Re: Designs for XSLT functions (Was: Re: [xsl] RE: syntax sugar for call-template)

Subject: Re: Designs for XSLT functions (Was: Re: [xsl] RE: syntax sugar for call-template)
From: David.Rosenborg@xxxxxxxxxx
Date: Tue, 20 Feb 2001 17:58:30 +0100
Hi Joe,

> > Yes, but the conditional construct cannot be an extension function since
> > a function call in XPath evaluates all its parameter *before* entering
> > the function.
> Not necessarily; XSLT and XPATH give implementors considerable
> latitude wrt evaluation strategies.  I suspect that most XSLT
> processors already use lazy evaluation to some degree.

It's true that implementors can choose to evaluate expressions
in any fashion they like as long as the result is the same
as if evaluated by the process described in the spec. However,
this doesn't help much in this situation. The only thing
a user can rely on is (from 3.2 in the spec):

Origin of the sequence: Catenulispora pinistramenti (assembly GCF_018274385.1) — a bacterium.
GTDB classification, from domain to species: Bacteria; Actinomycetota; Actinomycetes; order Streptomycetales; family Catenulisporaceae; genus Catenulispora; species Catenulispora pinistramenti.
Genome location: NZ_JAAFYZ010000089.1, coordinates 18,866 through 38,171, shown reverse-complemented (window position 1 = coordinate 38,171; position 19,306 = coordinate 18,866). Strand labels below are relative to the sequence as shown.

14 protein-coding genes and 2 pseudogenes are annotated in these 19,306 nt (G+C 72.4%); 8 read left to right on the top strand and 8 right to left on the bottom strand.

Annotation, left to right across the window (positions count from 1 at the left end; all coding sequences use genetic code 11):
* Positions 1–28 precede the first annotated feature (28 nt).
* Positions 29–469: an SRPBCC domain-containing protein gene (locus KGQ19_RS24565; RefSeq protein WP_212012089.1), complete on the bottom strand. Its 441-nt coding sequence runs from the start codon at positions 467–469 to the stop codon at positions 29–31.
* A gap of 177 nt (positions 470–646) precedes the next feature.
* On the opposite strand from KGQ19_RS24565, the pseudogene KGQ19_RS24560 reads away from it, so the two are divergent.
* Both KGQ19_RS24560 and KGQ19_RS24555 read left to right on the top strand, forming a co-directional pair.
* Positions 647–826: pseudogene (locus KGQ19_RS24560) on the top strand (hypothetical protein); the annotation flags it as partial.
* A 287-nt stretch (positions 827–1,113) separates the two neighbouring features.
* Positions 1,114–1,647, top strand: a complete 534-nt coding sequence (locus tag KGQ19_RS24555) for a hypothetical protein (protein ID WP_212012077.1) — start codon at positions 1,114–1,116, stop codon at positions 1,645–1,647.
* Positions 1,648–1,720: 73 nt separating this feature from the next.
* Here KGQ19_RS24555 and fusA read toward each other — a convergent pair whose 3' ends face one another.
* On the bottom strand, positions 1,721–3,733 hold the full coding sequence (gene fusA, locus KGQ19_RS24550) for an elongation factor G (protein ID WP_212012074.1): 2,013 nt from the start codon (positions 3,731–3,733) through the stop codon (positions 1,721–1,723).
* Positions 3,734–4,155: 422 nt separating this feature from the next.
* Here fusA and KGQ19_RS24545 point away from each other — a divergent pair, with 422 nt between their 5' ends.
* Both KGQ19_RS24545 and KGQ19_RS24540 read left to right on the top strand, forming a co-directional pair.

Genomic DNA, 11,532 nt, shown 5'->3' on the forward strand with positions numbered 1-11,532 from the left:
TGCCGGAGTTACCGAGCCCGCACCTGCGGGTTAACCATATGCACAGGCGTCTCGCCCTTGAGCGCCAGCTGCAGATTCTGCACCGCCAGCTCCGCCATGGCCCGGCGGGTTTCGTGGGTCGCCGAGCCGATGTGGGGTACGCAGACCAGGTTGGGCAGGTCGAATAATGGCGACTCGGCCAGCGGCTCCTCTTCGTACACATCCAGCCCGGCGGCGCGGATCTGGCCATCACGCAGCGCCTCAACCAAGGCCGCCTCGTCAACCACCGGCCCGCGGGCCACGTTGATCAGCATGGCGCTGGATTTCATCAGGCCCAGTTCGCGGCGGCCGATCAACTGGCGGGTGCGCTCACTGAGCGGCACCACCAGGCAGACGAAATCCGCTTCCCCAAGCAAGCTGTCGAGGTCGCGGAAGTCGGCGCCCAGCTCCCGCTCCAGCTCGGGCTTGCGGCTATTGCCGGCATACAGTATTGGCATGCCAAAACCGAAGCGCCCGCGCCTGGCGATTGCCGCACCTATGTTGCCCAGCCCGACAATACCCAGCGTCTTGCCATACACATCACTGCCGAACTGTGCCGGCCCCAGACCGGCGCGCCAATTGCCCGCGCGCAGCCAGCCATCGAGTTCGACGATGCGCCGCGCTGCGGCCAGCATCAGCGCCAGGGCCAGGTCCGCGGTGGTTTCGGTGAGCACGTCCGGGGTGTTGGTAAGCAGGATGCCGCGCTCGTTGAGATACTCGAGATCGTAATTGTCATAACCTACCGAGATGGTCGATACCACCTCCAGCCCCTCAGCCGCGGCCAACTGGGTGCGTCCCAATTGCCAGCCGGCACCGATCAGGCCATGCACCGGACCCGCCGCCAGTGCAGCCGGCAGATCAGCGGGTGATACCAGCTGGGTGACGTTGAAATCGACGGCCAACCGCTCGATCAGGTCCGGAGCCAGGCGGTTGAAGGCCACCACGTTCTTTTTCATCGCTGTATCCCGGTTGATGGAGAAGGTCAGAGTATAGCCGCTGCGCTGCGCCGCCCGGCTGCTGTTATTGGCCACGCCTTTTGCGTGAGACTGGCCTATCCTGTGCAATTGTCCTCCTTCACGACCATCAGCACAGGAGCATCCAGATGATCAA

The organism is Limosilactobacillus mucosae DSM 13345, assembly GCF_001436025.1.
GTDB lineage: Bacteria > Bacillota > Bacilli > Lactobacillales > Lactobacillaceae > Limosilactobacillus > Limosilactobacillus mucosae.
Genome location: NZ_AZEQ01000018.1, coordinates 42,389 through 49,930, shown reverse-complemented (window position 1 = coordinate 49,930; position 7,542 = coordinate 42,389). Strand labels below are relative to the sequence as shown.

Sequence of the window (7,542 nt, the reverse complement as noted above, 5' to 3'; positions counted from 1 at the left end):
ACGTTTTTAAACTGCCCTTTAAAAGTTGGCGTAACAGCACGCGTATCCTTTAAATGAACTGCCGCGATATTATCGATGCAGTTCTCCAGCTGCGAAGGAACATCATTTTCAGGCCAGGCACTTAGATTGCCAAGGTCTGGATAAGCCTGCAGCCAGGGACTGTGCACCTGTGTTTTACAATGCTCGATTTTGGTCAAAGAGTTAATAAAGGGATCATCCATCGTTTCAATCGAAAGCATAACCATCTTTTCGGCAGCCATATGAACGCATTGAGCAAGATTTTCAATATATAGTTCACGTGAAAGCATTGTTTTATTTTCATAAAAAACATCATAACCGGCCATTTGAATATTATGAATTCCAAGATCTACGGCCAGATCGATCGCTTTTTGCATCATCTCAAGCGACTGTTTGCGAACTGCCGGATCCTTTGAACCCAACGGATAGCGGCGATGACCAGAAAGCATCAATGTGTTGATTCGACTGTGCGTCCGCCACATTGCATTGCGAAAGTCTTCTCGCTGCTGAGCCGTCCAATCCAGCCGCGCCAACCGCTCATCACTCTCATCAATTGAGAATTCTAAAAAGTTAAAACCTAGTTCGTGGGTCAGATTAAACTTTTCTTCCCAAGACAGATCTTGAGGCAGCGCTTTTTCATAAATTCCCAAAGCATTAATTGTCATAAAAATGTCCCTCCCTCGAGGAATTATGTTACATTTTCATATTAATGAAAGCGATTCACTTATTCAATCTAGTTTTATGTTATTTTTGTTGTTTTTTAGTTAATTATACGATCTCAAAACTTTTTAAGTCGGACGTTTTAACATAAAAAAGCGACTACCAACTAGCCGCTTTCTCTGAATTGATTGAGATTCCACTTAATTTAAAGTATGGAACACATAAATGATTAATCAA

"A FunctionCall expression is evaluated by using the FunctionName to identify
a function in the expression evaluation context function library, evaluating
each of the Arguments, converting each argument to the type required by the
function, and finally calling the function, passing it the converted

By this definition a recusive function written with an exsl:if () extension
function would recurse for ever. It could work in some implementations
that for example utilize lazy evaluation, but it would be implementation
dependent hence you can't count on it.



David Rosenborg
Pantor Engineering AB

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